I'd chalk it's enduring popularity up to the fact that medium-smart 20-something women need romance novels too, only they don't let themselves read actual romances. This book is easy to read and unintimidating (unlike Amy's example of One Hundred Years of Solitude), but it looks like a real, live grown-up person's book. It's shelved in the regualr fiction section, and has an innocuous title. Because it really grew slowly, being handed from friend to friend, it never had a only losers like this book stigma attached to it (like The Bridges of Madison County and Twilight). There's just enough weirdness in it that it doesn't just feel like a love story, which women aren't supposed to like.

    That said, women (and I'd imagine men too, if they gave themselves permission to) find great satisfaction in well-resolved romantic plots. I'd say this book has all the guilty pleasures of a good romance novel, but gussied up with enough middle-brow literary pretension that middle-smart girls don't actually have to be guilty when they tell their friends they loved it, and pass it along.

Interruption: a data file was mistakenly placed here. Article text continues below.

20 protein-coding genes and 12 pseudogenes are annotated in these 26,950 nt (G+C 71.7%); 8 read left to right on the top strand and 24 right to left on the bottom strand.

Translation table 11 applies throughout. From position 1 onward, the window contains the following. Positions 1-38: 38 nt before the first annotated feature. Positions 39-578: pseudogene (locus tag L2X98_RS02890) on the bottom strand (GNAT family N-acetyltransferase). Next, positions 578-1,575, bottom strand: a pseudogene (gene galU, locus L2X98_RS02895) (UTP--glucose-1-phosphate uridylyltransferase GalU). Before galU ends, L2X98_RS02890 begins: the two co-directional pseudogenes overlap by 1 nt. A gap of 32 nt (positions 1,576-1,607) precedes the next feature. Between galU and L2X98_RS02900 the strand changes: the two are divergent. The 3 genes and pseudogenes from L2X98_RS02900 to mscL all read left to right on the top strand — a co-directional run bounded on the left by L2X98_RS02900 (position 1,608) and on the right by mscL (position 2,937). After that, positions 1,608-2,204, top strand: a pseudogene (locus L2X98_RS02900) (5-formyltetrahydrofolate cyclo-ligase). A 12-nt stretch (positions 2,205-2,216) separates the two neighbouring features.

At least, that's my theory, lengthily articulated.

  7. Sorry, that post is riddled with [sic] attrocious [sic] typos. Only one worth correcting immediately, though, is that "which women aren't supposed to like" should have read "which smart, 20-something women aren't supposed to like."